Suunto has pushed out an update today to the Suunto 9 series (Baro and non-Baro variants, plus all the colors of the rainbow) that adds in three fitness-focused features that originally premiered back on the Suunto 3 and Suunto 5 units. These three features were all from the greater collection of FirstBeat features, used by companies including both Suunto and Garmin.
In the case of these features, Suunto initially launched them on the lower end Suunto 3/5 series, but like Polar recently, they came to discover that people buying higher-end watches at 2-3x the price prefer to have all the features, versus just some of the features. Not to mention that more and more higher-end endurance sports focused watches are just as much about the daily training grind as they are about the other 22-23hrs of your life that you spend sleeping/recovery/working. So having stats to measure and monitor that is key.
In any case, the Suunto 9 gets the following new features:
Sleep Quality: This will give you a nightly score for how good your sleep was, by leveraging heart rate variability
Fitness Level: This gives you your VO2Max score as well as fitness age, after workouts are completed (and in a dashboard widget)
Stress & Recovery: This shows your body ‘resources’ (think Street Fighter Battery Level), as well as current recovery state. This is akin to Garmin’s Body Battery functionality, and both are identical from FirstBeat.
Automatic Time Zone via smartphone: Now, when connected to the Suunto App via your smartphone, it’ll automatically sync your time-zone to that of your phone. Previously you had to manually adjust that every time, which for those of us living in this decade felt awfully old-school. Thankfully, that’s no more.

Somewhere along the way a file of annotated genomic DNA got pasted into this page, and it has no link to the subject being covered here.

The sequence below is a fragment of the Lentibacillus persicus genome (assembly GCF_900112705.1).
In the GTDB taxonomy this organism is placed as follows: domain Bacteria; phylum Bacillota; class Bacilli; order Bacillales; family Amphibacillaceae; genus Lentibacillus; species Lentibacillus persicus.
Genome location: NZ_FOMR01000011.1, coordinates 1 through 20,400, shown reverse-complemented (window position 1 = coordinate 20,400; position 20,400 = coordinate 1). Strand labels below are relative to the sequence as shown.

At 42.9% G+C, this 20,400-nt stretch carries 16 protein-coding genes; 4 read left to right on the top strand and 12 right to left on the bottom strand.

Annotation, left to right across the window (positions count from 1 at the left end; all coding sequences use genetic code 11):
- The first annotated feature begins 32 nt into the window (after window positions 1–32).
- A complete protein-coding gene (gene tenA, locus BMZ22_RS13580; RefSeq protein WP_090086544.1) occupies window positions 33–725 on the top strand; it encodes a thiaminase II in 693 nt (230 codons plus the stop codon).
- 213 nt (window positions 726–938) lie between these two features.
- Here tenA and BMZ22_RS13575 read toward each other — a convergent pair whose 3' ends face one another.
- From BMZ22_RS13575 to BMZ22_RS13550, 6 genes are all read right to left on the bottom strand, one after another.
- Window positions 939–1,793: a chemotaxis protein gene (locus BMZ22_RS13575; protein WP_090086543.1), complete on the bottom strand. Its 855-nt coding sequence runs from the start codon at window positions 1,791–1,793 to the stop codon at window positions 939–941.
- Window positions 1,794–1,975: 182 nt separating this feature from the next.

Atop that, there’s two additional sets of ‘enhancements’ listed on the release notes:
Improved GPS tracking accuracy with new GPS firmware: Like Polar and Garmin, Suunto also uses the new Sony GPS chipsets that everyone else is using. In fact, Suunto was the first one to adopt them. And, like everyone else, it’s been a super-slow roll to get these Sony GPS chipsets producing accurate tracks. I think we’re largely there, and this update takes the latest from Sony and ports it into the Suunto 9. Suunto says this should fix some GPS track wobbles seen previously.
Tips for altitude added: These are some tips around understanding altitude drift, and how to use calibration or GPS to correct for that.
Tips for first usage added: These are for first time users, to help them understand how to use the watch better. This is actually kinda cool, and the first time a user starts a workout it tells them (and forces them) to wait for HR lock, and wait for GPS lock, before starting. They can quit the prompts, but it’s a cool ‘Stop effing with me’ type message that helps users get better data by just waiting a second for HR/GPS lock.
Now, for lack of anywhere else to stick it, note that while the Suunto 3 & 5 also have adaptive training programs, the Suunto 9 won’t be getting that. From talking to Suunto, they don’t see the target market of that overlapping with the Suunto 9 buyers. I’m not sure I agree, as Polar also found out (the hard way) that didn’t apply when they brought FitSpark (which is vaguely in the same category of adaptive training programs) to their similarly priced Polar Ignite, but skipped the Vantage series. This winter though FitSpark will be ported from Ignite to Vantage.
In the case of Suunto though, they may attract just a bit more hardcore enough of an audience that their thinking might actually hold true. Maybe. Or maybe not. I’m not sure. Either way, it does cost money to license that from FirstBeat, so that might simply be a factor as well.